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Old 11-23-2015, 11:39 AM
 
16,579 posts, read 20,701,290 times
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I finished The Guernesy Literary and Potato Peel Pie Society and loved it. I started another book I picked up at the book sale, The Angel of Darkness by Caleb Carr. It may be too dark, but I'm not sure yet.
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Old 11-23-2015, 12:43 PM
 
Location: Victoria TX
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Just back from the library with two to start:

Glass Room, by Simon Mawer

Fingersmith, by Sarah Waters
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Old 11-23-2015, 03:03 PM
 
Location: north central Ohio
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I finished the middle grade juvenile book~The Night Gardener by Jonathan Auxier a 5-star read!

Wow, I thought this book was as creepy and atmospheric as another favorite of mine~ 'Something Wicked This Way Comes' by Ray Badbury, which the author said is one book that inspired him.
I believe this one has actually passed SWTWC, as my favorite!
Very well developed characters, and a story that draws you in.


Next will read either~The Invention of Wings by Sue Monk Kidd
Hetty “Handful” Grimke, an urban slave in early nineteenth century Charleston, yearns for life beyond the suffocating walls that enclose her within the wealthy Grimke household. The Grimke’s daughter, Sarah, has known from an early age she is meant to do something large in the world, but she is hemmed in by the limits imposed on women.
Kidd’s sweeping novel is set in motion on Sarah’s eleventh birthday, when she is given ownership of ten year old Handful, who is to be her handmaid. We follow their remarkable journeys over the next thirty five years, as both strive for a life of their own, dramatically shaping each other’s destinies and forming a complex relationship marked by guilt, defiance, estrangement and the uneasy ways of love. As the stories build to a riveting climax, Handful will endure loss and sorrow, finding courage and a sense of self in the process. Sarah will experience crushed hopes, betrayal, unrequited love, and ostracism before leaving Charleston to find her place alongside her fearless younger sister, Angelina, as one of the early pioneers in the abolition and women’s rights movements.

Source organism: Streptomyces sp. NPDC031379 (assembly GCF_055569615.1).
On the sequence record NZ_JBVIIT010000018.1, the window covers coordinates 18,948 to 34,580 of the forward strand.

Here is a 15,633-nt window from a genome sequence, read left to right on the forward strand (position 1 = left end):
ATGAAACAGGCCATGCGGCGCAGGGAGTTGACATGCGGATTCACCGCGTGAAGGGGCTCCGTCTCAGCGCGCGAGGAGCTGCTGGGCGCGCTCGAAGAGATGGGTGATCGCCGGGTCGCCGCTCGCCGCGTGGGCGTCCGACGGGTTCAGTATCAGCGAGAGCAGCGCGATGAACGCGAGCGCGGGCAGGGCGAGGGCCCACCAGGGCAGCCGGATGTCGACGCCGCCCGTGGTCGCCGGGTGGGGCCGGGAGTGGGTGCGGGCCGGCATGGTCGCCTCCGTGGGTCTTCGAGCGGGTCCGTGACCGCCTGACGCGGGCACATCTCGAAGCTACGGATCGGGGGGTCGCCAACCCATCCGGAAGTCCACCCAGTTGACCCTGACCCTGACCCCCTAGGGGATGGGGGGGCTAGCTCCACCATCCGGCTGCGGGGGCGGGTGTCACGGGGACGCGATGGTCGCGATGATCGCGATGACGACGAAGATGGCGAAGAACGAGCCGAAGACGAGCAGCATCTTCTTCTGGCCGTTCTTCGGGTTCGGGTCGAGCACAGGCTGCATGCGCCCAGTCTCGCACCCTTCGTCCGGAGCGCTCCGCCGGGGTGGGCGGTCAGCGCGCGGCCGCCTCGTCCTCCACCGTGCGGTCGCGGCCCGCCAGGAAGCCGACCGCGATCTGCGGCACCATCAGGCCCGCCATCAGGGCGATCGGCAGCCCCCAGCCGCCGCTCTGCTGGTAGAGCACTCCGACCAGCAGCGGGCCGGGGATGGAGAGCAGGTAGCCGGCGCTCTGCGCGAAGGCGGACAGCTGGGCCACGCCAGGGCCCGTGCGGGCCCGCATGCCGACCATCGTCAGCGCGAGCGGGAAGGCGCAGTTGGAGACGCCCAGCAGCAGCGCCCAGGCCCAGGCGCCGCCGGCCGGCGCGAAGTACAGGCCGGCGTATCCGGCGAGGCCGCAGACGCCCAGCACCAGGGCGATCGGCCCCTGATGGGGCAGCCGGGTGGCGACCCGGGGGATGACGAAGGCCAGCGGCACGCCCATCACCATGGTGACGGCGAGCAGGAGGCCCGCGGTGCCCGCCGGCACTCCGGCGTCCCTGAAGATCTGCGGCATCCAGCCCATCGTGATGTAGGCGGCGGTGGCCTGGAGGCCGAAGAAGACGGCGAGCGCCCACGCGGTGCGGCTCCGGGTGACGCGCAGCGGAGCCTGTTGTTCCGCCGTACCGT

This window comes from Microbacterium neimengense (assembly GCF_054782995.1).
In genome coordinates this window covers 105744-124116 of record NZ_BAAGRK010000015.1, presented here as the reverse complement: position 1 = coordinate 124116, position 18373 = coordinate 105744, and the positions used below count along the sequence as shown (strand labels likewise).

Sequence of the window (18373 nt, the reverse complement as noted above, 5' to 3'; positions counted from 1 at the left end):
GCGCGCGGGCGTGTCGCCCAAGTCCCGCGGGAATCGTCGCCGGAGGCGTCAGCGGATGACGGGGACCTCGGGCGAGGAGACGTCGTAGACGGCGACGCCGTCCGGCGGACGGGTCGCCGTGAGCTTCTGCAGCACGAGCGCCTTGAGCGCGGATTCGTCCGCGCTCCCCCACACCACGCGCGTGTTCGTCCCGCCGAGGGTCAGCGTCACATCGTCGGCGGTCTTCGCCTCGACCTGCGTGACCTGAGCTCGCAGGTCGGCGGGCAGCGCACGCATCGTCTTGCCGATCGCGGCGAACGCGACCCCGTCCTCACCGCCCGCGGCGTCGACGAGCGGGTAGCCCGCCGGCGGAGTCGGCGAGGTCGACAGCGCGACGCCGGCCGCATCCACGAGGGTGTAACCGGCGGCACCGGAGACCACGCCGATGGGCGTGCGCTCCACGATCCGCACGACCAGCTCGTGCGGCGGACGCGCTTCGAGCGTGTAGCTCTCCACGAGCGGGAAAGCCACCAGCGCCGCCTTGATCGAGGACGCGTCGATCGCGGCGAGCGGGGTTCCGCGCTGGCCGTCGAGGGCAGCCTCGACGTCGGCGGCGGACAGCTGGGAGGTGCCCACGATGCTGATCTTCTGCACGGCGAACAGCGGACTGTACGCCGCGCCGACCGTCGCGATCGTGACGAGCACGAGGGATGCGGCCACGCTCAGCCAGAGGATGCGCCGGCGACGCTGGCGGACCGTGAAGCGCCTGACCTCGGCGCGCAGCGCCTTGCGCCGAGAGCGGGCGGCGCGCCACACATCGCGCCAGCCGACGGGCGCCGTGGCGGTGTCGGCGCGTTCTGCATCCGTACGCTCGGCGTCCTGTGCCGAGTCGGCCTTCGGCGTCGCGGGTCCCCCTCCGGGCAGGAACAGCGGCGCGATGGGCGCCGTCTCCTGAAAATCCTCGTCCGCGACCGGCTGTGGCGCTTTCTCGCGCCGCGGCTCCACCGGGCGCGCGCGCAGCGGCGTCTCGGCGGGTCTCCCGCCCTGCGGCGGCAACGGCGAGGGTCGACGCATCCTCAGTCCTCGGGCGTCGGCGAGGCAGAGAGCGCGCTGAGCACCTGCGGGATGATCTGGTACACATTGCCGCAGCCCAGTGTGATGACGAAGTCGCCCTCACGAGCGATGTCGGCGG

or~Travels With Charley: In Search of America by John Steinbeck
To hear the speech of the real America, to smell the grass and the tress, to see the colors and the light—these were John Steinbeck's goals as he set out, at the age of fifty-eight, to rediscover the country he had been writing about for so many years. With Charley, his French poodle, Steinbeck drives the interstates and the country roads, dines with truckers, encounters bears at Yellowstone and old friends in San Francisco. And he reflects on the American character, racial hostility, on a particular form of American loneliness he finds almost everywhere, and on the unexpected kindness of strangers that is also a very real part of our national identity. Which I hope is better than the horrible Grapes of Wrath which I detested the film ...as the most depressing, hopeless film ever made!
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Old 11-23-2015, 04:00 PM
 
Location: Texas
15,891 posts, read 18,315,804 times
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Quote:
Originally Posted by Marlow View Post
I finished The Guernesy Literary and Potato Peel Pie Society and loved it. I started another book I picked up at the book sale, The Angel of Darkness by Caleb Carr. It may be too dark, but I'm not sure yet.

Caleb Carr. I like every book of his that I've read. I highly recommend this one:


The Alienist: A Novel (Dr. Lazlo Kreizler Book 1) - Kindle edition by Caleb Carr. Literature & Fiction Kindle eBooks @ Amazon.com.
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Old 11-23-2015, 04:47 PM
 
Location: Cochise County, AZ
1,399 posts, read 1,249,767 times
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I haven't been reading as much as my usual self cause I've been busy trying to get my new place in shape. I finally finished Ghost of the Revelator by L.E. Modesitt, Jr. and I enjoyed this one more than the first Ghost book. I think this was due to the fact that I had a better understanding of the politics on the alternate world than I did with the first book.

I also finished Sidney Sheldon's The Sands of Time (published in 1988) and enjoyed it not only for the story but also for the historical background to events in Spain. I was reading this month's Time magazine recently and there was a brief article about the latest Catalan independence push. And yesterday's news story: Pro-independence protest in Catalonia draws around 3,000